MONTREAL — A major credit rating agency is warning that Ontario's universities will come under financial pressure from the changes to tuition fees announced last week by the provincial government — and they won't have much wiggle room to balance their books.
"The tuition reduction and ability to opt out of other fees are credit negative for Ontario universities because it will decrease revenue and pressure efforts to balance their budgets," Moody's Investors Service said in a report issued Monday.
The province's Progressive Conservative government last week announced a 10 per cent cut to tuitions for the school year starting this September, which so far has not been offset by any announcements of additional government funding.
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As a result, universities will lose some $360 million annually, or about two to four per cent of revenue for most schools.
Additionally, the province is making student assistance less generous, converting some non-repayable grants to repayable loans and reducing the maximum household income to qualify for help. Low-income students will no longer be able to get grants that cover their entire tuition.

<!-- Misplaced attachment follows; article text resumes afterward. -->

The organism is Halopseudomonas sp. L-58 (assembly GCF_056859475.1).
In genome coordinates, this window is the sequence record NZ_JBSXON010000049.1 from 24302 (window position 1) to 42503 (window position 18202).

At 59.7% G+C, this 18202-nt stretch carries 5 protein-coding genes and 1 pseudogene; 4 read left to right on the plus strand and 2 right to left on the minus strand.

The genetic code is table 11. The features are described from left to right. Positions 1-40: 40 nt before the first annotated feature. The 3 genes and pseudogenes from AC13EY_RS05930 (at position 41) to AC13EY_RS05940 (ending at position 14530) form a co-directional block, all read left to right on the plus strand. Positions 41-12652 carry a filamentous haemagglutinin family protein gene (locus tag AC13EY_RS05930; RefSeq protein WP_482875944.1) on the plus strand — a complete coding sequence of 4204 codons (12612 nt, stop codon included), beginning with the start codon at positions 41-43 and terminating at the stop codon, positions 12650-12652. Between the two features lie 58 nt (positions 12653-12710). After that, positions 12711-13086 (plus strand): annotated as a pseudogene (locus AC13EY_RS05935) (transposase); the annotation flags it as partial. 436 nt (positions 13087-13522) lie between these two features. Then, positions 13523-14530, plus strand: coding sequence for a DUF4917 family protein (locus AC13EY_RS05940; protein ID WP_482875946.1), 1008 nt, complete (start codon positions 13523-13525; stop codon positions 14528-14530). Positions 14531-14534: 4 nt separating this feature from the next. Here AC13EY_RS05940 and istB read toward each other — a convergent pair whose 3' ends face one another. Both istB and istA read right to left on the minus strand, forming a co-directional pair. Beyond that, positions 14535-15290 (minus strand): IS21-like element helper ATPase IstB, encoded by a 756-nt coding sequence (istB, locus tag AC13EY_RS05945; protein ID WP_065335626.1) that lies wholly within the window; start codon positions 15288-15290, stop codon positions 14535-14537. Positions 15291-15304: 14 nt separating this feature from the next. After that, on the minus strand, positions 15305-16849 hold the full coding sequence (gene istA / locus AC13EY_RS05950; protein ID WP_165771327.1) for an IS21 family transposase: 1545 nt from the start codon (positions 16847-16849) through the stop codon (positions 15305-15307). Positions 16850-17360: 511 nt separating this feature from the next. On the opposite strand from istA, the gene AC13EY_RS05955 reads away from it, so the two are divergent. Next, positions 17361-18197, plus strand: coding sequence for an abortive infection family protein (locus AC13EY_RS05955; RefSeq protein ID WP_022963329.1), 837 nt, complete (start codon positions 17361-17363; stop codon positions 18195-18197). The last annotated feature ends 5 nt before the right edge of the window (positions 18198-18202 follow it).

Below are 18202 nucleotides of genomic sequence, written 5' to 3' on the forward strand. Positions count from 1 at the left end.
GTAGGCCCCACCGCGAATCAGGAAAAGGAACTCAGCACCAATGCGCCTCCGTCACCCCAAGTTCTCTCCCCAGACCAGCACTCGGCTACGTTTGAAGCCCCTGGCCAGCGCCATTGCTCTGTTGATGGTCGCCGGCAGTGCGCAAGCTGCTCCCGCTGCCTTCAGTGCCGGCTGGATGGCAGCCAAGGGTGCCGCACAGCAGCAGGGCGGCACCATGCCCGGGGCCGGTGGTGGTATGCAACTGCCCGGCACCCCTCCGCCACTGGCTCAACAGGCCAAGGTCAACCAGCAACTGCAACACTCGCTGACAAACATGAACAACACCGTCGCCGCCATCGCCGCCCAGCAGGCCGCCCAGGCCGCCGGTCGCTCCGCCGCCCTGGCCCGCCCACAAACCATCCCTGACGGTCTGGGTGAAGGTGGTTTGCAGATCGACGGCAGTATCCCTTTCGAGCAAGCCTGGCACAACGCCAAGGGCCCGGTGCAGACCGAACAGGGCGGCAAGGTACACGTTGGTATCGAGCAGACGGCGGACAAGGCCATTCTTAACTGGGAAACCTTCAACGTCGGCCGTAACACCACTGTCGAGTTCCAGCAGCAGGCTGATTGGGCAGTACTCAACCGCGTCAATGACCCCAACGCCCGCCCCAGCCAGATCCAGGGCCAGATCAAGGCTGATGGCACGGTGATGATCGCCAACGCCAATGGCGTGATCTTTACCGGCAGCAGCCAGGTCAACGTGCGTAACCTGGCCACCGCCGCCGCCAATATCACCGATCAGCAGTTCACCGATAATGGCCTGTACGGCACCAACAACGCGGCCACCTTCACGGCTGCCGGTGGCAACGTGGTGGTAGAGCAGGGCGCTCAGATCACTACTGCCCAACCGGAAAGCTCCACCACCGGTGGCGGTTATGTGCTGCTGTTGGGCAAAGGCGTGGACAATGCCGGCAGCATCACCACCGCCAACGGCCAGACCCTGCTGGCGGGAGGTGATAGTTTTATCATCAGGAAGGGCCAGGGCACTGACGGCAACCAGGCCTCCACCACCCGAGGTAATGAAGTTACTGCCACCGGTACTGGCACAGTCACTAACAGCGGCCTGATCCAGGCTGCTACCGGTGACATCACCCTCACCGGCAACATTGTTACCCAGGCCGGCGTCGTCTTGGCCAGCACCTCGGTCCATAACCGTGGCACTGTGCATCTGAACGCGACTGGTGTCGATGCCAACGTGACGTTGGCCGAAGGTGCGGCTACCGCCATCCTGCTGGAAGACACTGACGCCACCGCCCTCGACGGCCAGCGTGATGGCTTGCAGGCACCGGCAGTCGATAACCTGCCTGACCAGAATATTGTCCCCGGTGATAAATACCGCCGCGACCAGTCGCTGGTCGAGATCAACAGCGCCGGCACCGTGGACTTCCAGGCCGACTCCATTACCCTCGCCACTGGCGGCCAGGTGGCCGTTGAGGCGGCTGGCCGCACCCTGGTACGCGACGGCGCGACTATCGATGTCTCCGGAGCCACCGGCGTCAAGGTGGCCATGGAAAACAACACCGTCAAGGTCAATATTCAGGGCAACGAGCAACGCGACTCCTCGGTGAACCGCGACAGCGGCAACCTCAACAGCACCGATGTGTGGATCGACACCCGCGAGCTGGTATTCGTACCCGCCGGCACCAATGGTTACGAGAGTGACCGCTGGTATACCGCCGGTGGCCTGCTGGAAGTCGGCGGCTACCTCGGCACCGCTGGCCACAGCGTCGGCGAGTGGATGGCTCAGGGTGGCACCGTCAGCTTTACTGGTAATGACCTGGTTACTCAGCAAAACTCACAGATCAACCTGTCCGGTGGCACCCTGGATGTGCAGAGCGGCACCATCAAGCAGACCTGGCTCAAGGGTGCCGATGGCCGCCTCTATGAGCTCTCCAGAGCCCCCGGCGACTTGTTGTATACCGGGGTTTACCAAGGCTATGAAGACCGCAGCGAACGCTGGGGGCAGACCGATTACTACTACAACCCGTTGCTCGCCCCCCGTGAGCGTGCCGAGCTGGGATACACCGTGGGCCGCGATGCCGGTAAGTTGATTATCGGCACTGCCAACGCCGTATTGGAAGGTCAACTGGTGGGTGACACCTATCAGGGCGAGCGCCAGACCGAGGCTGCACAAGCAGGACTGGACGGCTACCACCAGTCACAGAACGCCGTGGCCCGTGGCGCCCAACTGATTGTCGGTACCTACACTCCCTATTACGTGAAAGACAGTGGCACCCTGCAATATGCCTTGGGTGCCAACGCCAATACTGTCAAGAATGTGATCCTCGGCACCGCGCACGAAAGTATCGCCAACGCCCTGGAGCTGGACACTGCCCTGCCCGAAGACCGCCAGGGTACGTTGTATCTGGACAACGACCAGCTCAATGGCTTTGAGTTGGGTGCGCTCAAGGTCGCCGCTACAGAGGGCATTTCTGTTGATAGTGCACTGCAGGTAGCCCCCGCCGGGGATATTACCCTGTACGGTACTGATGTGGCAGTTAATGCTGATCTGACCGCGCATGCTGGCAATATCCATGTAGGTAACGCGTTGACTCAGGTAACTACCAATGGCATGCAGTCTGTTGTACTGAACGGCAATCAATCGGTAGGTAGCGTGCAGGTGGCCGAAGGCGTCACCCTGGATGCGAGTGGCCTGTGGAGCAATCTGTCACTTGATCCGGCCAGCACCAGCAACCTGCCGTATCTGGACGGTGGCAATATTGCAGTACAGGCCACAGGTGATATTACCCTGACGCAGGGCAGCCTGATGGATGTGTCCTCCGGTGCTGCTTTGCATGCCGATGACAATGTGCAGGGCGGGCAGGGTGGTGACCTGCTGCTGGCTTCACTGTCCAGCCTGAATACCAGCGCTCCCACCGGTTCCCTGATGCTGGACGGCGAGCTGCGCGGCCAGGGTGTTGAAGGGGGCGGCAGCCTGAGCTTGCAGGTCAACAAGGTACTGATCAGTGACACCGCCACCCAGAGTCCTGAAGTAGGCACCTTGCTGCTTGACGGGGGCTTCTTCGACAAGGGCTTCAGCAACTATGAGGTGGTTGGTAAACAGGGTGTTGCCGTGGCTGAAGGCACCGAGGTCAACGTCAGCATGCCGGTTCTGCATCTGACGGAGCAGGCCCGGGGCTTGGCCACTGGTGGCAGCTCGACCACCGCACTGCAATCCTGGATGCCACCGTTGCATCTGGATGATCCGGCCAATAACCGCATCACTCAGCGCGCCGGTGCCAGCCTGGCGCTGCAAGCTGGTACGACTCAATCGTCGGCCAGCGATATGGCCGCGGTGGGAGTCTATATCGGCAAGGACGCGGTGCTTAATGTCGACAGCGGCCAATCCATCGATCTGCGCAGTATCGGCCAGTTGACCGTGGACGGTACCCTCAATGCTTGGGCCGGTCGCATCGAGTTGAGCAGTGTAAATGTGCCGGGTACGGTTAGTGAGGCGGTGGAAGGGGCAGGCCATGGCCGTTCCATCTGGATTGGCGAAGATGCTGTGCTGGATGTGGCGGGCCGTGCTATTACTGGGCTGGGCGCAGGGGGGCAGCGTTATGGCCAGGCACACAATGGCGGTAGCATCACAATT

It's also making some previously mandatory student fees optional, which Moody's says will also impact universities' ability to operate.
Because the changes are being done on relatively short notice — they come into effect in September — schools won't be able to adjust their salaries and benefits in time, and these costs "account for two-thirds of total expenses," said Michael Yake, a senior credit officer with Moody's in Toronto.
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Schools will likely be forced to cut back on discretionary spending, such as by cutting travel budgets or delaying maintenance work, Yake said. They could also postpone capital spending, delaying the construction of new facilities.
Those universities that rely least on international students will feel the impact of the changes most, Moody's predicted. It named Lakehead University in Thunder Bay and Orillia, and the University of Ontario Institute of Technology in Oshawa as two schools that will be particularly impacted.
Even schools that could close the gap by raising international student fees and taking in more foreign students may not be able to, Moody's said. For one, Canadian universities have already raised foreign student fees steeply in recent years.
There are also "capacity constraints" holding back an increase of international students, such as a lack of student housing, Moody's wrote.
For the time being, Moody's isn't downgrading its credit scores for any of the six universities it tracks in Ontario, but the agency will be watching school budgets closely this spring, Yake said.